Like Raspberry Malted Rocks, Broken Down
It’s a rare wine that sticks in your head for months, one that just rests on your
deliciously soft grey-matter, daring you to compare other wines to it. Some wines never live up to their initial promise, like, uh i don’t know…think of a bad sexual metaphor that both describes “unfullfillment” and manages to overdescribe the importance of wine. Some hit the target perfectly like a bad military metaphor that gives wine unintended violence. And then some wines are better than first impressions, which brings us back to a sexual metapor (perhaps more apt this time? No, still ridiculous sounding. I should edit for Natalie MacLean). This wine is the latter.
I bought this wine from Guilhaume Gerard
I tried a little bit of this wine back in early December, enough to make me think about it, but not enough for it to work its way through my head, from that initial thoughtful taste to the last tipsy dregs that make you rethink your initial thoughts. This was a wine that i couldn’t shake because it wasn’t fully formed in my head, but what was formed was excellent. Suffice to say i purchased a bottle when i first tried it, and it has just been sitting there, taunting me.
Now, if you’ve never had poulsard, (or ploussard as it’s also known) it’s a grape that is grown (perhaps exclusively?) in the Jura region of France. It tends to make red wines that are balanced on the razor edge of chalky minerality, fruit and acid. When done right, as in the hands of Manu Houillon of Overnoy-Houillon, who made this wine, it makes wines of an intensely light quality. Made in a completely natural style, with little or no (i think absolutely no sulfur is used in this wine, but i may be wrong Edit: Guilhaume informs that there is no sulfur used in of their wines) this wine exhibits zero signs of being fucked with at all. The bottle had the qualities of raspberry malted rocks, broken down (if you get the reference, good on you), going from a tighter mineral driven style at first, and opening up to more light fruit and floral notes as the night progressed. This is really stunning stuff, and a good contender for the best wines of the year post that i will probably never do. Unfortunately this was my last bottle of this wine, so now i just have to imagine (insert auto-erotic metaphor).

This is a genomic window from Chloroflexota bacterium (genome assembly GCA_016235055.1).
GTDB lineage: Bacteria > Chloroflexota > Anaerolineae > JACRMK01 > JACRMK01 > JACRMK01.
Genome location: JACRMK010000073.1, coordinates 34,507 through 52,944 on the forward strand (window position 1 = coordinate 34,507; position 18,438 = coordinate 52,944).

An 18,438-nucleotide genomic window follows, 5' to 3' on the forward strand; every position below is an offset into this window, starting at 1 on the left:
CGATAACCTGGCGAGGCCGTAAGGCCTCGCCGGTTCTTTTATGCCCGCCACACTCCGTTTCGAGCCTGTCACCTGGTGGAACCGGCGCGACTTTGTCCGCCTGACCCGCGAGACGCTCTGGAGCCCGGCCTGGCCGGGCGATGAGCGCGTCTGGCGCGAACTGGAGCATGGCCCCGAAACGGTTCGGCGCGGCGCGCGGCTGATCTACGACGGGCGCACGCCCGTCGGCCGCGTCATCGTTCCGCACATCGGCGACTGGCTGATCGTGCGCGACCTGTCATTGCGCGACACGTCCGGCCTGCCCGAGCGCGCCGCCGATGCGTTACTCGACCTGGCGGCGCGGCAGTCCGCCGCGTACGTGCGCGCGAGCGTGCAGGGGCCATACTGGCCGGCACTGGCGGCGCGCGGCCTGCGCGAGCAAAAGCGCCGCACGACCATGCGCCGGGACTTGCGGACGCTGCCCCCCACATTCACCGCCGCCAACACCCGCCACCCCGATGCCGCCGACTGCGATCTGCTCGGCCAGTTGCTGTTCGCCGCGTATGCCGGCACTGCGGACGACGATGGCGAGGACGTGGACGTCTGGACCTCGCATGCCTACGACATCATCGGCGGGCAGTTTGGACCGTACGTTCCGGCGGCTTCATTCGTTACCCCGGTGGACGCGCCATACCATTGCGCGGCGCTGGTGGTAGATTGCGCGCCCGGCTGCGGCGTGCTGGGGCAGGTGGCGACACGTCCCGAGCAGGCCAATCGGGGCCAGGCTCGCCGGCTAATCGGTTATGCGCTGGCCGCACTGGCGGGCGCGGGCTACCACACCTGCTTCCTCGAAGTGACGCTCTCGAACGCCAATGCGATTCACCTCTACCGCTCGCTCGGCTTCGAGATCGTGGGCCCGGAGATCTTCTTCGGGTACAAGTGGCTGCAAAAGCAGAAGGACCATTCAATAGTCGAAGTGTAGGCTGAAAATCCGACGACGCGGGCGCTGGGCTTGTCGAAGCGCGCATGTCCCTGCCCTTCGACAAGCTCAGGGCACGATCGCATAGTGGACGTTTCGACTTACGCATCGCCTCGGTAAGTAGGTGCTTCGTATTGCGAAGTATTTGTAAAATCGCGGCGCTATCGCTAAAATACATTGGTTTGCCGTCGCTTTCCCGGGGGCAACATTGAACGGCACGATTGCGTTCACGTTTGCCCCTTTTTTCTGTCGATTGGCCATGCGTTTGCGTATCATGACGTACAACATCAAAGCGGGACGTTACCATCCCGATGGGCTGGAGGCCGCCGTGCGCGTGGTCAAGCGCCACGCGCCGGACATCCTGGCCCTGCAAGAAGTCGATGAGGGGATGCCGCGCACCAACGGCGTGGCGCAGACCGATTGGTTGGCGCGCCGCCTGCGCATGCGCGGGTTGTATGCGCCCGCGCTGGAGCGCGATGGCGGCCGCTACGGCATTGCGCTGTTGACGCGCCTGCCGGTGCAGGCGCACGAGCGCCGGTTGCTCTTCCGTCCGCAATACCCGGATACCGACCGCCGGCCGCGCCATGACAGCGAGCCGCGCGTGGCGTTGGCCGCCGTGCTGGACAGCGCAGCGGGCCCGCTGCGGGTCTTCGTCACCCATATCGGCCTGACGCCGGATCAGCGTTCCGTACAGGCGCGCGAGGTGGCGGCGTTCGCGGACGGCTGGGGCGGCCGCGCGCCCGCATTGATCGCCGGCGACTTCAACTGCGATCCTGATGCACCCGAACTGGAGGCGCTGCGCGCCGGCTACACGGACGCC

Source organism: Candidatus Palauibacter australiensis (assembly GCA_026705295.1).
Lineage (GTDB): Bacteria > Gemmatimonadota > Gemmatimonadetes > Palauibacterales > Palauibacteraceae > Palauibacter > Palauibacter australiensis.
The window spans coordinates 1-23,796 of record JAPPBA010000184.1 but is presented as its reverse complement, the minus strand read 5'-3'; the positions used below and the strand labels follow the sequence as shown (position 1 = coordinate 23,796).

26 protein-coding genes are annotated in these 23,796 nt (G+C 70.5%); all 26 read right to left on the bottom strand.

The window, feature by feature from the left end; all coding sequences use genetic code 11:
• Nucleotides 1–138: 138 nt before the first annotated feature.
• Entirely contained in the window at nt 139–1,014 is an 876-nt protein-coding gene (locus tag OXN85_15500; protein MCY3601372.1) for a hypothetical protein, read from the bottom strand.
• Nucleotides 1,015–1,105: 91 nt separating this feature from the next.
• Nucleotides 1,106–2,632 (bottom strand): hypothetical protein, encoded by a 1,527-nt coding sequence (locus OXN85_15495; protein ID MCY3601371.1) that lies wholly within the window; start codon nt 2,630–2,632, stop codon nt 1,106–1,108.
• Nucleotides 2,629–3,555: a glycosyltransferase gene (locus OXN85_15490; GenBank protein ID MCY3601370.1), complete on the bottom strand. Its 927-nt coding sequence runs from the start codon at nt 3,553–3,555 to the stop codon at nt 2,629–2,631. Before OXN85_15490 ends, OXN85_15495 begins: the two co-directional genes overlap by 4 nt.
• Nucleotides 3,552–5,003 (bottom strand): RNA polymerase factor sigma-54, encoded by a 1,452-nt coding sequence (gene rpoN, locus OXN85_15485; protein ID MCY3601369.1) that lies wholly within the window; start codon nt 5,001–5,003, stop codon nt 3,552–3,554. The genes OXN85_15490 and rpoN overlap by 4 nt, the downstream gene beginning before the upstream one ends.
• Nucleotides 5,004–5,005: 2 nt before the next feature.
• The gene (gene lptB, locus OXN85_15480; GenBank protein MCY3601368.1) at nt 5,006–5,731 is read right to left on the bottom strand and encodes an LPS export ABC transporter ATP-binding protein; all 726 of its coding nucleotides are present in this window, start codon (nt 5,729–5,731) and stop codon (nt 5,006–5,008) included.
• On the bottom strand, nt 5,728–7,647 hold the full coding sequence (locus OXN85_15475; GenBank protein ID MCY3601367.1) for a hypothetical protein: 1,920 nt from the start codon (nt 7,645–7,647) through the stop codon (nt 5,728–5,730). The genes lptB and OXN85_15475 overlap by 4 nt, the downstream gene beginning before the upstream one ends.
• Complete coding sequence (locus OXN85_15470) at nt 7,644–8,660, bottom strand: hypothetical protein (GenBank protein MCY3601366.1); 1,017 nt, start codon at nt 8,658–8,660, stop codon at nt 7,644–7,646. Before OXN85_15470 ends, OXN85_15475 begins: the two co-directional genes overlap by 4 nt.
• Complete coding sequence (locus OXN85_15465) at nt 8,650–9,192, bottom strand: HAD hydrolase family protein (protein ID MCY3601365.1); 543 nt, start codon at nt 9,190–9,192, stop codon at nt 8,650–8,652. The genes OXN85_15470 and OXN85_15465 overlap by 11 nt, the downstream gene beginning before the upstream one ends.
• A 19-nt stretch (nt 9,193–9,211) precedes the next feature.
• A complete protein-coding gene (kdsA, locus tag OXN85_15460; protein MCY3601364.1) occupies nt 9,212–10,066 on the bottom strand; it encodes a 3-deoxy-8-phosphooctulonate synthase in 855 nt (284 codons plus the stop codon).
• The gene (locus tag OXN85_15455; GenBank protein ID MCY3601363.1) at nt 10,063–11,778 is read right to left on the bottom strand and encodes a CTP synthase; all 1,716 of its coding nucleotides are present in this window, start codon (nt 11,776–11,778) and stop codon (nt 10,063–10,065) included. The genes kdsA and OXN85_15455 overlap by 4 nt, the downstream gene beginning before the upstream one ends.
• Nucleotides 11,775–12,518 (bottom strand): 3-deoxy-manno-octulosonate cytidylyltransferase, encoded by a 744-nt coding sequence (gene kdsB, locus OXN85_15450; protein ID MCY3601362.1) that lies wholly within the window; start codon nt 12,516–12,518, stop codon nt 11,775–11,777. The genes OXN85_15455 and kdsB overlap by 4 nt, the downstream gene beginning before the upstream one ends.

Note: The wines of Overnoy-Houillion can be hard to track down. Other producers from the Jura that i trust are Jaques Puffeney, Stephane Tissot, Domaine Montbourgeau, Tournelle, and Domaine Labet. All these producers make highly unique wines that can’t be mistaken for anything but Jura wines. If your French is better than mine a great resource for the wines of the Jura is Le Blof d’Olif. Joe Dressner didn’t pay me for this review.
What to eat: I had pan roasted pork chops, but a nice simply made chicken would work. Don’t overwhelm this wine.
What to listen to: